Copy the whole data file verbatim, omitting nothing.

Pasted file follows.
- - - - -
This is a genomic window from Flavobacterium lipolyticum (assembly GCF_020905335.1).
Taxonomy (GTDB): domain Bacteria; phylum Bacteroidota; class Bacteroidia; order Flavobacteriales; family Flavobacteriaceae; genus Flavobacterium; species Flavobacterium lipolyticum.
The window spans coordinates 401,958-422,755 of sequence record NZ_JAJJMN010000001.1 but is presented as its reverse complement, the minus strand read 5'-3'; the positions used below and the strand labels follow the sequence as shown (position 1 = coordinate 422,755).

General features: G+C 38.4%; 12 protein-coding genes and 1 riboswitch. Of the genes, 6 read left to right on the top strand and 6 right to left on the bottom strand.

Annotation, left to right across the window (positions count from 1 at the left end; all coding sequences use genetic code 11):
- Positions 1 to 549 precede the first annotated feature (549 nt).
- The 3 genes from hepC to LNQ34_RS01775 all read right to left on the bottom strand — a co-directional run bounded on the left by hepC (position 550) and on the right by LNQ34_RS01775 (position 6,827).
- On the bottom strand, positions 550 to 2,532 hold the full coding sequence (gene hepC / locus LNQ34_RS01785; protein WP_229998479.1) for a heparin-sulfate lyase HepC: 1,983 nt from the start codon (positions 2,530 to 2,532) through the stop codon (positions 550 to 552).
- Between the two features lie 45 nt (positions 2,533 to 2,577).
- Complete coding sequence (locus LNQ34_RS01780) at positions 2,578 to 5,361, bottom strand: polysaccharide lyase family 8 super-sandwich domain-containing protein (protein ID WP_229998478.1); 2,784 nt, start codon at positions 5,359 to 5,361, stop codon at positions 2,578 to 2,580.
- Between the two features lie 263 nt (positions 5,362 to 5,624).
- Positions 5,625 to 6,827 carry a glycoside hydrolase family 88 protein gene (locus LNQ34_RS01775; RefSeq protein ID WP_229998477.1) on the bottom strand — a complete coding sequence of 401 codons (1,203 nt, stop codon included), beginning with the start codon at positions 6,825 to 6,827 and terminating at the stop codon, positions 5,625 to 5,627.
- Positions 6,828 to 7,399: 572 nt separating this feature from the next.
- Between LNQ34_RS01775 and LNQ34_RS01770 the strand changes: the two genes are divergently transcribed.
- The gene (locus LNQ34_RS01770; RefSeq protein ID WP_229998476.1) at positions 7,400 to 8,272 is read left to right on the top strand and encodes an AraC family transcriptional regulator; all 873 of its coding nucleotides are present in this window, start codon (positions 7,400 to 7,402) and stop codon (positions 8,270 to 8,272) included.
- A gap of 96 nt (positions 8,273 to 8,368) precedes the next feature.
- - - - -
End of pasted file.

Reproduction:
This is a genomic window from Flavobacterium lipolyticum (assembly GCF_020905335.1).
Taxonomy (GTDB): domain Bacteria; phylum Bacteroidota; class Bacteroidia; order Flavobacteriales; family Flavobacteriaceae; genus Flavobacterium; species Flavobacterium lipolyticum.
The window spans coordinates 401,958-422,755 of sequence record NZ_JAJJMN010000001.1 but is presented as its reverse complement, the minus strand read 5'-3'; the positions used below and the strand labels follow the sequence as shown (position 1 = coordinate 422,755).

General features: G+C 38.4%; 12 protein-coding genes and 1 riboswitch. Of the genes, 6 read left to right on the top strand and 6 right to left on the bottom strand.

Annotation, left to right across the window (positions count from 1 at the left end; all coding sequences use genetic code 11):
- Positions 1 to 549 precede the first annotated feature (549 nt).
- The 3 genes from hepC to LNQ34_RS01775 all read right to left on the bottom strand — a co-directional run bounded on the left by hepC (position 550) and on the right by LNQ34_RS01775 (position 6,827).
- On the bottom strand, positions 550 to 2,532 hold the full coding sequence (gene hepC / locus LNQ34_RS01785; protein WP_229998479.1) for a heparin-sulfate lyase HepC: 1,983 nt from the start codon (positions 2,530 to 2,532) through the stop codon (positions 550 to 552).
- Between the two features lie 45 nt (positions 2,533 to 2,577).
- Complete coding sequence (locus LNQ34_RS01780) at positions 2,578 to 5,361, bottom strand: polysaccharide lyase family 8 super-sandwich domain-containing protein (protein ID WP_229998478.1); 2,784 nt, start codon at positions 5,359 to 5,361, stop codon at positions 2,578 to 2,580.
- Between the two features lie 263 nt (positions 5,362 to 5,624).
- Positions 5,625 to 6,827 carry a glycoside hydrolase family 88 protein gene (locus LNQ34_RS01775; RefSeq protein ID WP_229998477.1) on the bottom strand — a complete coding sequence of 401 codons (1,203 nt, stop codon included), beginning with the start codon at positions 6,825 to 6,827 and terminating at the stop codon, positions 5,625 to 5,627.
- Positions 6,828 to 7,399: 572 nt separating this feature from the next.
- Between LNQ34_RS01775 and LNQ34_RS01770 the strand changes: the two genes are divergently transcribed.
- The gene (locus LNQ34_RS01770; RefSeq protein ID WP_229998476.1) at positions 7,400 to 8,272 is read left to right on the top strand and encodes an AraC family transcriptional regulator; all 873 of its coding nucleotides are present in this window, start codon (positions 7,400 to 7,402) and stop codon (positions 8,270 to 8,272) included.
- A gap of 96 nt (positions 8,273 to 8,368) precedes the next feature.